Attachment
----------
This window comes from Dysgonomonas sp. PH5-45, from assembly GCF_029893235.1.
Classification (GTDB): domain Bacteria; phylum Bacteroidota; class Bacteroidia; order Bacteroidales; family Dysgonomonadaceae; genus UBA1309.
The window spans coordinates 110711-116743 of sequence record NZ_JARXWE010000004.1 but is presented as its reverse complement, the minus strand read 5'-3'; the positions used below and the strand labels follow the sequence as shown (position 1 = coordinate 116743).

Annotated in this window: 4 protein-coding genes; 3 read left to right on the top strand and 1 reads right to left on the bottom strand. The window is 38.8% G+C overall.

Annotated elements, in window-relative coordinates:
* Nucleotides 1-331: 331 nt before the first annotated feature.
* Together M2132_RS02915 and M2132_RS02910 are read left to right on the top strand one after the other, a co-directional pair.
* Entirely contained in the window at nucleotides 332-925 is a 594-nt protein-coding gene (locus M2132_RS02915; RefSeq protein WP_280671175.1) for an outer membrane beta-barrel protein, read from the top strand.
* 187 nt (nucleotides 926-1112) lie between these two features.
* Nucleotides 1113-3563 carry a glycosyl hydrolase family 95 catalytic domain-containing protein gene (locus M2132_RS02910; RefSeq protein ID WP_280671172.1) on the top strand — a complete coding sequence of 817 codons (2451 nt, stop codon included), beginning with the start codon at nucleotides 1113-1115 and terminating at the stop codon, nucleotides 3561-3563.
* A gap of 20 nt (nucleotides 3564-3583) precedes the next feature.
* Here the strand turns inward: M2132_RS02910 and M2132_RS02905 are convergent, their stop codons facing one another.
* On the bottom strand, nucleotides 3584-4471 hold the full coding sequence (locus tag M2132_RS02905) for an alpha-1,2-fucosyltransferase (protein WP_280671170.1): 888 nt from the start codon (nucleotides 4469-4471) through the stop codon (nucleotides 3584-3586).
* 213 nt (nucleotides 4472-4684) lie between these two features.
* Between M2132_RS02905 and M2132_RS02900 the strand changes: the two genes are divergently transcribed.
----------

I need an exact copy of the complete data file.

This window comes from Dysgonomonas sp. PH5-45, from assembly GCF_029893235.1.
Classification (GTDB): domain Bacteria; phylum Bacteroidota; class Bacteroidia; order Bacteroidales; family Dysgonomonadaceae; genus UBA1309.
The window spans coordinates 110711-116743 of sequence record NZ_JARXWE010000004.1 but is presented as its reverse complement, the minus strand read 5'-3'; the positions used below and the strand labels follow the sequence as shown (position 1 = coordinate 116743).

Annotated in this window: 4 protein-coding genes; 3 read left to right on the top strand and 1 reads right to left on the bottom strand. The window is 38.8% G+C overall.

Annotated elements, in window-relative coordinates:
* Nucleotides 1-331: 331 nt before the first annotated feature.
* Together M2132_RS02915 and M2132_RS02910 are read left to right on the top strand one after the other, a co-directional pair.
* Entirely contained in the window at nucleotides 332-925 is a 594-nt protein-coding gene (locus M2132_RS02915; RefSeq protein WP_280671175.1) for an outer membrane beta-barrel protein, read from the top strand.
* 187 nt (nucleotides 926-1112) lie between these two features.
* Nucleotides 1113-3563 carry a glycosyl hydrolase family 95 catalytic domain-containing protein gene (locus M2132_RS02910; RefSeq protein ID WP_280671172.1) on the top strand — a complete coding sequence of 817 codons (2451 nt, stop codon included), beginning with the start codon at nucleotides 1113-1115 and terminating at the stop codon, nucleotides 3561-3563.
* A gap of 20 nt (nucleotides 3564-3583) precedes the next feature.
* Here the strand turns inward: M2132_RS02910 and M2132_RS02905 are convergent, their stop codons facing one another.
* On the bottom strand, nucleotides 3584-4471 hold the full coding sequence (locus tag M2132_RS02905) for an alpha-1,2-fucosyltransferase (protein WP_280671170.1): 888 nt from the start codon (nucleotides 4469-4471) through the stop codon (nucleotides 3584-3586).
* 213 nt (nucleotides 4472-4684) lie between these two features.
* Between M2132_RS02905 and M2132_RS02900 the strand changes: the two genes are divergently transcribed.